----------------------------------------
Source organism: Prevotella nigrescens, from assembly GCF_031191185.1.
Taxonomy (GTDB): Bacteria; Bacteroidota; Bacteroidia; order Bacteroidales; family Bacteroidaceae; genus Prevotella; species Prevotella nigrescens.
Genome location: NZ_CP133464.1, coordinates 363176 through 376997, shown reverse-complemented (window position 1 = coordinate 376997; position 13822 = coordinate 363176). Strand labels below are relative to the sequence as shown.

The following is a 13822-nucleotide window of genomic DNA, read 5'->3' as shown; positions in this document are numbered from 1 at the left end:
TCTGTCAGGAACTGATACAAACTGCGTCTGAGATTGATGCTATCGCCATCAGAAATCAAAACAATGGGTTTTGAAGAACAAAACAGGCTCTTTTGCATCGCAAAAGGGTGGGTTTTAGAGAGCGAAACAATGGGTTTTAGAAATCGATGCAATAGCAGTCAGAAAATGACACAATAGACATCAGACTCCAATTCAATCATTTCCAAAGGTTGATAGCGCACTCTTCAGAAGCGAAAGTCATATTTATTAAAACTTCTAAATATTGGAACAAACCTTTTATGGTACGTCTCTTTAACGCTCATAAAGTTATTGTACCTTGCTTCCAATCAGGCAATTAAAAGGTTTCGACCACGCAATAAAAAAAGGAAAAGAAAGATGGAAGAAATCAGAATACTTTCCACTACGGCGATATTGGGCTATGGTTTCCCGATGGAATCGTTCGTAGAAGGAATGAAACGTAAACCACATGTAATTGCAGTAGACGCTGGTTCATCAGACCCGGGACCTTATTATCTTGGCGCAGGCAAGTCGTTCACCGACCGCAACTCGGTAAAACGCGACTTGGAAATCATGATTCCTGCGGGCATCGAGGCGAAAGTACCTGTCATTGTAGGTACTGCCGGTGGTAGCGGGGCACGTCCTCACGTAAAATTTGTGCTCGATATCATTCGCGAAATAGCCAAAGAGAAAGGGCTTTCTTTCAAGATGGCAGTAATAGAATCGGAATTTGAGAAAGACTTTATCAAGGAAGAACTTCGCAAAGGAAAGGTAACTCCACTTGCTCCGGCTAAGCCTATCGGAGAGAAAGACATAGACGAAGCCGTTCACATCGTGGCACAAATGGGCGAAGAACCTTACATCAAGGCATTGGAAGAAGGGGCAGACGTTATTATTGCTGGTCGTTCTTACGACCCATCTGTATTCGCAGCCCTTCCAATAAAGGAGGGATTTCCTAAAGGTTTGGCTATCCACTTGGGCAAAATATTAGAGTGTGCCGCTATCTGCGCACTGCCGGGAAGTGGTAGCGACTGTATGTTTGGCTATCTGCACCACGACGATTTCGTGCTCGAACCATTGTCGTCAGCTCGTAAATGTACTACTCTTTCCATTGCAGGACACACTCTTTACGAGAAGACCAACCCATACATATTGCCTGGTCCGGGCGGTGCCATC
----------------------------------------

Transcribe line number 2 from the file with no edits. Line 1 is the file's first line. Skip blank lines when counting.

Taxonomy (GTDB): Bacteria; Bacteroidota; Bacteroidia; order Bacteroidales; family Bacteroidaceae; genus Prevotella; species Prevotella nigrescens.